Want to beat the lines during your next theme park outing? When you enter the theme park, turn right.
It's incredibly simple advice, but experts say you'll avoid the longest lines because most people tend to instinctively veer to the left upon entering. If you go right, you'll be going against the grain, and against the intent of the amusement park designers. But do most people tend to walk in a clockwise direction in other situations? Or are the theme park overlords specifically trying to push people against their innate guidance?
It's an intriguing question, especially since it's common practice for runners to move counterclockwise on athletic tracks. The same counterclockwise action goes for horse and car races, and for baseball players running the bases. There is even evidence that the chariot races at ancient Rome's Circus Maximus ran counterclockwise, too.
To the Left, To the Left
To test the idea that a person's right- or left-handedness influences their directional preferences, researchers studied the use of dominant hands. What they found, according to the results published by the Association for Psychological Science, is that lefties prefer the left side and righties like the right.
This may not sound astounding, but the way these tendencies manifest offers clues into our clockwise/counterclockwise behaviors. Scientists studied the reaction of stroke patients who had lost the use of their dominant hand. Over time, the patients reversed their natural bias and associated the "good" side of objects (spacially speaking) with the side they were forced to use.
Scientists studied other groups who were artificially forced to use their non-dominant hand and found similar results. Right-handed participants who used their left hand to sort dominoes almost immediately showed a "leftie" bias when identifying the "good" side of an object.
So in sports, where competitors enter the field of play from the outside of a traced circle, a right-directional choice would lead to a counter-clockwise motion. But when entering the field of action from within the circle — walking out of your apartment to take the dog for a walk, and encountering intersections — right directional choices would tend towards tracing a clockwise path.
A number of theories address why these directional habits began, but its continuation has everything to do with predictability. People move in predictable patterns, and for the most part, this is a good thing. Take driving a car, for example. If automobile drivers didn't move in a way that other drivers expected, chaos would erupt and many situations, including four-way stops, would become accident zones.
There's also some speculation that the side of the road on which people customarily drive could impact the direction they opt to walk as pedestrians. According to this theory, people in the U.S. drive on the right side of the road, so they are more likely to turn right when taking a walk around the block, for instance, tracing a clockwise route.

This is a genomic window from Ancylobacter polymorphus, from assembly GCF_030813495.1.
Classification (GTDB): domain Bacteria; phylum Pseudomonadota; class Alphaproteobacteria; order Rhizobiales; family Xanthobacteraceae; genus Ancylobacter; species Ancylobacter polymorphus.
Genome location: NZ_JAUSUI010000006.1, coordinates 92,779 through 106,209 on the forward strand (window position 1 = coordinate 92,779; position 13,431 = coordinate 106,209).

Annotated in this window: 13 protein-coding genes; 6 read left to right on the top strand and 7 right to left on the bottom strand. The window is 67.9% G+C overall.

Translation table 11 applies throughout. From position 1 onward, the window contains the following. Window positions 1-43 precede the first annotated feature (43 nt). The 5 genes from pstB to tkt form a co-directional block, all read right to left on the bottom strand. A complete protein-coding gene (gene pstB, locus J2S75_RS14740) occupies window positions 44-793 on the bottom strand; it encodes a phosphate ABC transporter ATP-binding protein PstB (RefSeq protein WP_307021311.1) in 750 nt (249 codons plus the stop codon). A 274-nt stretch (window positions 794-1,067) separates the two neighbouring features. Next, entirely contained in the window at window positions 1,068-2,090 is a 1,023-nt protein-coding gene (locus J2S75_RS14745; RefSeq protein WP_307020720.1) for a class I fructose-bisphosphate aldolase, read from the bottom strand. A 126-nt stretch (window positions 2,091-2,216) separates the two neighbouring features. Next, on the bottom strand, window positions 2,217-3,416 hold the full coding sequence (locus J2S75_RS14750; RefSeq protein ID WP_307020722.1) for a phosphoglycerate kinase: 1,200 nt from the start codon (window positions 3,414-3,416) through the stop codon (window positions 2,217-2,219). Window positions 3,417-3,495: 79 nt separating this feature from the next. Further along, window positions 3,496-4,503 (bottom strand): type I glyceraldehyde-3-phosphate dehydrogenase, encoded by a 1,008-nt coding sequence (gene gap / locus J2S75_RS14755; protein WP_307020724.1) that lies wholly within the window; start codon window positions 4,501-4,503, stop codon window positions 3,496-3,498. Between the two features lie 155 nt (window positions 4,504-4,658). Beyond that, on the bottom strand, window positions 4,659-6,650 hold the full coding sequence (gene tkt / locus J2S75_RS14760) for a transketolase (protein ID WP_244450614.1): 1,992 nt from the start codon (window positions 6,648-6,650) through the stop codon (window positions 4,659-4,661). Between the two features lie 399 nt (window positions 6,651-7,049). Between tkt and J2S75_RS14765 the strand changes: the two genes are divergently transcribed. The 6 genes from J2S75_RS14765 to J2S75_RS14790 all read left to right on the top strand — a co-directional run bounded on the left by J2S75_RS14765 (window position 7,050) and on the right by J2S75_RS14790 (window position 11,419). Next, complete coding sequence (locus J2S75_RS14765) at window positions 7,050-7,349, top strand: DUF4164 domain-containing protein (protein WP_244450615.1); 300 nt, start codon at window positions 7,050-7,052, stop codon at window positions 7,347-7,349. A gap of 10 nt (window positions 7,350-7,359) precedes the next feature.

But studies of retail shoppers in Great Britain, Australia and Japan, where people drive on the left side of the road, show they tend to turn left — counterclockwise — when navigating store aisles.
These geographical differences haven't been observed in animal movement patterns, where herds tend to migrate the same direction generation after generation.
It's Natural to Follow the Herd
Some researchers also point to the rotational patterns in nature, such as the clockwise migration patterns of elephant herds, penguins and most songbird species. Often, say researchers, this migration is guided by wind and weather patterns that help herds conserve energy, or by solar pathways that shape their movements. And it's not so different for humans.
Take the analog clock, for instance, which runs in a clockwise pattern. Why is the numeral 1 located to the right of noon (or midnight), instead of to the left? This clockwise directionality all has to do with the ancient sundial. Sundials tell time by casting a shadow that moves in a clockwise fashion. The modern version of timekeepers are patterned after sundials created in the northern hemisphere, which chart shadows in a clockwise direction. If the southern hemisphere sundials had been used as inspiration, clocks might move counterclockwise (left) instead.
Like Salmon Swimming Upstream
"We can use the understanding that most people walk counterclockwise to place interesting objects in such a way that invites us into spaces," says Rachel Preston Prinz, a founding director the global architectural design research and development cooperative Archinia.
Harnessing people's natural movements can "cause excitement and engagement before even stepping into a space," she says. "Or alternately, we can use the disruption of making someone turn left to enter a space to cause mild discomfort in order to prepare them for an unusual experience or stimulate them into paying more attention."
Moving the direction that people aren't naturally oriented to move can cause them to interact with their environment in a new way, as may be the case in amusement parks — which aim to create an air of novelty and engagement.
But more than one retailer has learned that application of theory doesn't always work out so well. A store in the Philadelphia area tried to funnel shoppers to the left upon entering the establishment, but they fought the clockwise movement. Instead of turning left, shoppers careened around pallets and displays that blocked their path to the right, attempting to go counterclockwise with the same determination of salmon swimming upstream. As it turns out, people have our own variation on migratory patterns, too.